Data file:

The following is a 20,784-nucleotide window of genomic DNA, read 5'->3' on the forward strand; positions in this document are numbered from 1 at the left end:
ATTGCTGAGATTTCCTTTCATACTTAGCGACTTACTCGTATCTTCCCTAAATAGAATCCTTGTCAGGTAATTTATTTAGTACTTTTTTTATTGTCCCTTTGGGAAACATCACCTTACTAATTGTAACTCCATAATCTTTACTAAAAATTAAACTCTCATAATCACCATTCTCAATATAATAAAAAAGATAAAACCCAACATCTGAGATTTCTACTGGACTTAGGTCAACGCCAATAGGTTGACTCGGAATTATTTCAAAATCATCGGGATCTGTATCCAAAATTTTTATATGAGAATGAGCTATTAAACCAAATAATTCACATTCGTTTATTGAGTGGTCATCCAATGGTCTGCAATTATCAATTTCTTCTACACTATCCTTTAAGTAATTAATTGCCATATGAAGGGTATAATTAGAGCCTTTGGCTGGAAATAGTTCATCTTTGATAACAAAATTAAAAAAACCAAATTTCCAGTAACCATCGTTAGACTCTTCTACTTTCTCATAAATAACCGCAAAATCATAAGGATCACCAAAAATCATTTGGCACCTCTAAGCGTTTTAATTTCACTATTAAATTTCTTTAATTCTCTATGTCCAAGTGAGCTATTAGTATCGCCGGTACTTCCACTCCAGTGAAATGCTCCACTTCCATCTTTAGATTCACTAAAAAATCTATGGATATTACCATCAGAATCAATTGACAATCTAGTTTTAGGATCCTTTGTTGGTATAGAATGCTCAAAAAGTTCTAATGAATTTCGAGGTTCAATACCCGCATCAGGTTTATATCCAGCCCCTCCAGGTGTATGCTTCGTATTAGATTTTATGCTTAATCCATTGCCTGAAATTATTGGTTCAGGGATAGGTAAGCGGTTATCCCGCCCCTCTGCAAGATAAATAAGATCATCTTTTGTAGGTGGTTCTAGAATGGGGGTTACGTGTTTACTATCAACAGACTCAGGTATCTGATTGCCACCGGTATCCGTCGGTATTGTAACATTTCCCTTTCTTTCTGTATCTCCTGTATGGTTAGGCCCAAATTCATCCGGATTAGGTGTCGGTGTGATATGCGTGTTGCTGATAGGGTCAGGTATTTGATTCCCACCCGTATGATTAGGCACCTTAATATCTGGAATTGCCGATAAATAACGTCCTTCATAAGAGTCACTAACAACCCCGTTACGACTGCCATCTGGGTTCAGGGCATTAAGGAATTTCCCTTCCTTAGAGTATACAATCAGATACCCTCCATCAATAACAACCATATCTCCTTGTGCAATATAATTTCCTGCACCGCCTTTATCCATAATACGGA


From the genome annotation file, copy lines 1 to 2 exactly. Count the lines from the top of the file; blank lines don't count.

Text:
The following is a 20,784-nucleotide window of genomic DNA, read 5'->3' on the forward strand; positions in this document are numbered from 1 at the left end:
ATTGCTGAGATTTCCTTTCATACTTAGCGACTTACTCGTATCTTCCCTAAATAGAATCCTTGTCAGGTAATTTATTTAGTACTTTTTTTATTGTCCCTTTGGGAAACATCACCTTACTAATTGTAACTCCATAATCTTTACTAAAAATTAAACTCTCATAATCACCATTCTCAATATAATAAAAAAGATAAAACCCAACATCTGAGATTTCTACTGGACTTAGGTCAACGCCAATAGGTTGACTCGGAATTATTTCAAAATCATCGGGATCTGTATCCAAAATTTTTATATGAGAATGAGCTATTAAACCAAATAATTCACATTCGTTTATTGAGTGGTCATCCAATGGTCTGCAATTATCAATTTCTTCTACACTATCCTTTAAGTAATTAATTGCCATATGAAGGGTATAATTAGAGCCTTTGGCTGGAAATAGTTCATCTTTGATAACAAAATTAAAAAAACCAAATTTCCAGTAACCATCGTTAGACTCTTCTACTTTCTCATAAATAACCGCAAAATCATAAGGATCACCAAAAATCATTTGGCACCTCTAAGCGTTTTAATTTCACTATTAAATTTCTTTAATTCTCTATGTCCAAGTGAGCTATTAGTATCGCCGGTACTTCCACTCCAGTGAAATGCTCCACTTCCATCTTTAGATTCACTAAAAAATCTATGGATATTACCATCAGAATCAATTGACAATCTAGTTTTAGGATCCTTTGTTGGTATAGAATGCTCAAAAAGTTCTAATGAATTTCGAGGTTCAATACCCGCATCAGGTTTATATCCAGCCCCTCCAGGTGTATGCTTCGTATTAGATTTTATGCTTAATCCATTGCCTGAAATTATTGGTTCAGGGATAGGTAAGCGGTTATCCCGCCCCTCTGCAAGATAAATAAGATCATCTTTTGTAGGTGGTTCTAGAATGGGGGTTACGTGTTTACTATCAACAGACTCAGGTATCTGATTGCCACCGGTATCCGTCGGTATTGTAACATTTCCCTTTCTTTCTGTATCTCCTGTATGGTTAGGCCCAAATTCATCCGGATTAGGTGTCGGTGTGATATGCGTGTTGCTGATAGGGTCAGGTATTTGATTCCCACCCGTATGATTAGGCACCTTAATATCTGGAATTGCCGATAAATAACGTCCTTCATAAGAGTCACTAACAACCCCGTTACGACTGCCATCTGGGTTCAGGGCATTAAGGAATTTCCCTTCCTTAGAGTATACAATCAGATACCCTCCATCAATAACAACCATATCTCCTTGTGCAATATAATTTCCTGCACCGCCTTTATCCATAATACGGA